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This article in JEQ

  1. Vol. 30 No. 3, p. 960-966
    Received: Mar 31, 2000

    * Corresponding author(s): jukka.koski-vahala@helsinki.fi


Assessment of the Risk of Phosphorus Loading Due to Resuspended Sediment

  1. J. Koski-Vähälä *a and
  2. H. Hartikainenb
  1. a Department of Limnology and Environmental Protection, P.O. Box 27, FIN-00014, University of Helsinki, Finland
    b Department of Applied Chemistry and Microbiology, P.O. Box 27, FIN-00014, University of Helsinki, Finland


Resuspension is a multiphase phenomenon where suspended solids encounter water layers differing in physico–chemical properties that affect the reactions of phosphorus (P). The role of resuspended sediment as a sink or source of dissolved P was determined in a laboratory study of P desorption–sorption equilibria. Gradual mixing was simulated using decreasing solid concentrations and varying environmental conditions (pH, redox, ionic strength). To describe the P exchange when the particles encounter dissimilar water layers, the extent of P sorption to or desorption from solids was expressed as a function of P concentration in the bath solutions. The equilibrium phosphorus concentration (EPC), at which there is no net P release from or retention to the particles, proved to be a suitable parameter for assessment of P load risk. Under oxic conditions at pH 7, commonly prevailing in lakes, the EPC values ranged from 11 to 27 μg P L−1 The larger the water volume the suspended material was mixed with, the higher the P concentration, allowing desorption to occur. As for chemical factors affecting P mobilization, EPC followed the order: pH 7 < pH 7 anoxic < pH 9. A separate extraction experiment revealed that elevated pH enhanced P mobilization more as the concentration of solids decresed. The results demonstrate that high pH (a common characteristic in eutrophic lakes during summer), when linked with intensive resuspension, may markedly increase the internal P loading risk. As for the risk assessment, the quantification of the internal P loading would be improved by isotherm studies combined with field observations.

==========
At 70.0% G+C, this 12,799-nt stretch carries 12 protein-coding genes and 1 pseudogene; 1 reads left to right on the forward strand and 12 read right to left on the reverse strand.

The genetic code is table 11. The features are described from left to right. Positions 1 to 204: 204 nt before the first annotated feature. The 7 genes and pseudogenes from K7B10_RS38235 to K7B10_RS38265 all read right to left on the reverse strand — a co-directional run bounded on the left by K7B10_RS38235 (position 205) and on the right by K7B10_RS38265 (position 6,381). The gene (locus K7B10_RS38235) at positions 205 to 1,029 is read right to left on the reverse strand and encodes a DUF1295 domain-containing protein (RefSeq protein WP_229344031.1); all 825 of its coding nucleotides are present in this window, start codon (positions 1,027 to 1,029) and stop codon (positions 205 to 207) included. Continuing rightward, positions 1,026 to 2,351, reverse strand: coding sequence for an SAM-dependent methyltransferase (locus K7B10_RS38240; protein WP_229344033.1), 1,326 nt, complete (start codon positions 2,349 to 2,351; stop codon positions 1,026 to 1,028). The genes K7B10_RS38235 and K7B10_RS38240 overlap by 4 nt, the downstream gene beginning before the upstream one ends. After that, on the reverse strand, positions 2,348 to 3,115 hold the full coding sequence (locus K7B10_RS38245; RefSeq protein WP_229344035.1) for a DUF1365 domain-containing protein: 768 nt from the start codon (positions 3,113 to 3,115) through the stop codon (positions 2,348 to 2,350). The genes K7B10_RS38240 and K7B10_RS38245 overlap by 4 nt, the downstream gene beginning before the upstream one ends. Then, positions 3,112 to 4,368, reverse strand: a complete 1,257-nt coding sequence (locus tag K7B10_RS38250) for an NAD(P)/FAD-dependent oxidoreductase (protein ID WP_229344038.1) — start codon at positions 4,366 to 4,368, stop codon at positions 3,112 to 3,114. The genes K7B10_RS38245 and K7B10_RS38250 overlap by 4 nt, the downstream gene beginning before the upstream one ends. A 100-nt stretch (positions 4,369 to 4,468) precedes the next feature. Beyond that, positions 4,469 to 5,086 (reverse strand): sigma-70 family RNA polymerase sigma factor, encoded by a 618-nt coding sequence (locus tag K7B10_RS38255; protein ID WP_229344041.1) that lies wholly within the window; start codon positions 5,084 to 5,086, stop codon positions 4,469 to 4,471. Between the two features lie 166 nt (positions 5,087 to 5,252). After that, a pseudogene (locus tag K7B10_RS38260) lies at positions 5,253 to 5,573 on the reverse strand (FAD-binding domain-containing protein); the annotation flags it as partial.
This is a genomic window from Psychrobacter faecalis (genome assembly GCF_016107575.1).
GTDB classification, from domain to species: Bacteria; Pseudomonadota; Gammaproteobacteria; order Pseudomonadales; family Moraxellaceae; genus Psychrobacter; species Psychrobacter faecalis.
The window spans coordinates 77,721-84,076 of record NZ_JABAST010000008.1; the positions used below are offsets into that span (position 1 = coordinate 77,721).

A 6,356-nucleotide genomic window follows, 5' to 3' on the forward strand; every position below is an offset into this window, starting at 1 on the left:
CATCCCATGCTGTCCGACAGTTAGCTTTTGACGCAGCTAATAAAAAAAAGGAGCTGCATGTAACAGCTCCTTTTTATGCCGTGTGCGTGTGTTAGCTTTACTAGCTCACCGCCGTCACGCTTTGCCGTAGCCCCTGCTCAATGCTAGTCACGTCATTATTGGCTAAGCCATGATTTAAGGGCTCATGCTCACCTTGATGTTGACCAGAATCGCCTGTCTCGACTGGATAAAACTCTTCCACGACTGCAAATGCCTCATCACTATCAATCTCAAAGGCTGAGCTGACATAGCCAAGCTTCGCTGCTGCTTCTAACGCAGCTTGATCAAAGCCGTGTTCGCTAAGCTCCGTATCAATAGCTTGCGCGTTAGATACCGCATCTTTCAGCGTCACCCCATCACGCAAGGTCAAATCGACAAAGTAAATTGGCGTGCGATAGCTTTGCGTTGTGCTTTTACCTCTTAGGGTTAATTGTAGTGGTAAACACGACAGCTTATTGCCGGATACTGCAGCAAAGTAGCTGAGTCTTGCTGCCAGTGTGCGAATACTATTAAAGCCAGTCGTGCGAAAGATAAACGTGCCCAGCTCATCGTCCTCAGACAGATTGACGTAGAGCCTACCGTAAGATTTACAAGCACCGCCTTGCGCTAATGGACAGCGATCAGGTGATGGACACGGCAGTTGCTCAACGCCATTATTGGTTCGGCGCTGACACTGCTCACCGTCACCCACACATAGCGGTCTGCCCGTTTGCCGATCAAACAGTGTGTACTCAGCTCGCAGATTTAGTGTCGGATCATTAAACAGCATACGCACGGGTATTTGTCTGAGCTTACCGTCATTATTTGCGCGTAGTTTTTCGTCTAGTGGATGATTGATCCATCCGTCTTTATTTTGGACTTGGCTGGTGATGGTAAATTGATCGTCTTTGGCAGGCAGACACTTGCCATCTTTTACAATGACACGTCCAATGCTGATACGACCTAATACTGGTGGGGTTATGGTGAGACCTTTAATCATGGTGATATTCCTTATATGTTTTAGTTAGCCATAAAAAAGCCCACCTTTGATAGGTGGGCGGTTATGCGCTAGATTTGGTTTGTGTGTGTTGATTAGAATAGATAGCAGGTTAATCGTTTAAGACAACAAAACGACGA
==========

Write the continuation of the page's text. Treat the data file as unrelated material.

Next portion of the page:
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Copyright © 2001. American Society of Agronomy, Crop Science Society of America, Soil Science SocietyPublished in J. Environ. Qual.30:960–966.